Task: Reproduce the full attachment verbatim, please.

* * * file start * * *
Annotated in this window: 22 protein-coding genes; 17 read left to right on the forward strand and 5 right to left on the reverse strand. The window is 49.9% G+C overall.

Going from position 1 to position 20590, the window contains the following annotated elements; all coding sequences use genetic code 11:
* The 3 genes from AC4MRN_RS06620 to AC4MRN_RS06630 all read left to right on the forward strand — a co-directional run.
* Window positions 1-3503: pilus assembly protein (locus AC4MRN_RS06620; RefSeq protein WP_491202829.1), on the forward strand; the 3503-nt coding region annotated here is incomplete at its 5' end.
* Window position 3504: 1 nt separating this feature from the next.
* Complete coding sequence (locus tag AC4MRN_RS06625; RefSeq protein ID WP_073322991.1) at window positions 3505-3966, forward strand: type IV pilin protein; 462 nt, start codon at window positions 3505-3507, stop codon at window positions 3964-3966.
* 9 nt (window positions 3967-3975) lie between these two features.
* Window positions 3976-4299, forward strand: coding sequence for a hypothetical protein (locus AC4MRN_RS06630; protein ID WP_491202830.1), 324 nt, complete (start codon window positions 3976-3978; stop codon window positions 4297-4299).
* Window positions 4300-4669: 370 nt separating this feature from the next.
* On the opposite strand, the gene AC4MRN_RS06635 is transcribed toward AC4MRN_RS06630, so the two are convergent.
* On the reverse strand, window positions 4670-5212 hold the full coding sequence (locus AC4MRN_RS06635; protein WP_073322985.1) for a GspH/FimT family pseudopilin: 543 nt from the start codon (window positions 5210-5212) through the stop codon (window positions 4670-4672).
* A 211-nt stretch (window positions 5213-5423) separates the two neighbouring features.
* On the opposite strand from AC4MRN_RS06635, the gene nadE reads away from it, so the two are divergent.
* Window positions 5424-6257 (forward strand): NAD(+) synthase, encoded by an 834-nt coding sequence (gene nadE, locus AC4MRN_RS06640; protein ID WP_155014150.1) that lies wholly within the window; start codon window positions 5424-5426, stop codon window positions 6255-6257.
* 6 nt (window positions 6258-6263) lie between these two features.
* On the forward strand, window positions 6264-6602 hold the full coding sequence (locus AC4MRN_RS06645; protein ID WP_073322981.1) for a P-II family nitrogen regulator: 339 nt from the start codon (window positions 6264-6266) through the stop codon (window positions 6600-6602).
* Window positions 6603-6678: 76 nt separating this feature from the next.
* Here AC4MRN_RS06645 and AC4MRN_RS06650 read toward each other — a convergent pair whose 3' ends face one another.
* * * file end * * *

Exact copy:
Annotated in this window: 22 protein-coding genes; 17 read left to right on the forward strand and 5 right to left on the reverse strand. The window is 49.9% G+C overall.

Going from position 1 to position 20590, the window contains the following annotated elements; all coding sequences use genetic code 11:
* The 3 genes from AC4MRN_RS06620 to AC4MRN_RS06630 all read left to right on the forward strand — a co-directional run.
* Window positions 1-3503: pilus assembly protein (locus AC4MRN_RS06620; RefSeq protein WP_491202829.1), on the forward strand; the 3503-nt coding region annotated here is incomplete at its 5' end.
* Window position 3504: 1 nt separating this feature from the next.
* Complete coding sequence (locus tag AC4MRN_RS06625; RefSeq protein ID WP_073322991.1) at window positions 3505-3966, forward strand: type IV pilin protein; 462 nt, start codon at window positions 3505-3507, stop codon at window positions 3964-3966.
* 9 nt (window positions 3967-3975) lie between these two features.
* Window positions 3976-4299, forward strand: coding sequence for a hypothetical protein (locus AC4MRN_RS06630; protein ID WP_491202830.1), 324 nt, complete (start codon window positions 3976-3978; stop codon window positions 4297-4299).
* Window positions 4300-4669: 370 nt separating this feature from the next.
* On the opposite strand, the gene AC4MRN_RS06635 is transcribed toward AC4MRN_RS06630, so the two are convergent.
* On the reverse strand, window positions 4670-5212 hold the full coding sequence (locus AC4MRN_RS06635; protein WP_073322985.1) for a GspH/FimT family pseudopilin: 543 nt from the start codon (window positions 5210-5212) through the stop codon (window positions 4670-4672).
* A 211-nt stretch (window positions 5213-5423) separates the two neighbouring features.
* On the opposite strand from AC4MRN_RS06635, the gene nadE reads away from it, so the two are divergent.
* Window positions 5424-6257 (forward strand): NAD(+) synthase, encoded by an 834-nt coding sequence (gene nadE, locus AC4MRN_RS06640; protein ID WP_155014150.1) that lies wholly within the window; start codon window positions 5424-5426, stop codon window positions 6255-6257.
* 6 nt (window positions 6258-6263) lie between these two features.
* On the forward strand, window positions 6264-6602 hold the full coding sequence (locus AC4MRN_RS06645; protein ID WP_073322981.1) for a P-II family nitrogen regulator: 339 nt from the start codon (window positions 6264-6266) through the stop codon (window positions 6600-6602).
* Window positions 6603-6678: 76 nt separating this feature from the next.
* Here AC4MRN_RS06645 and AC4MRN_RS06650 read toward each other — a convergent pair whose 3' ends face one another.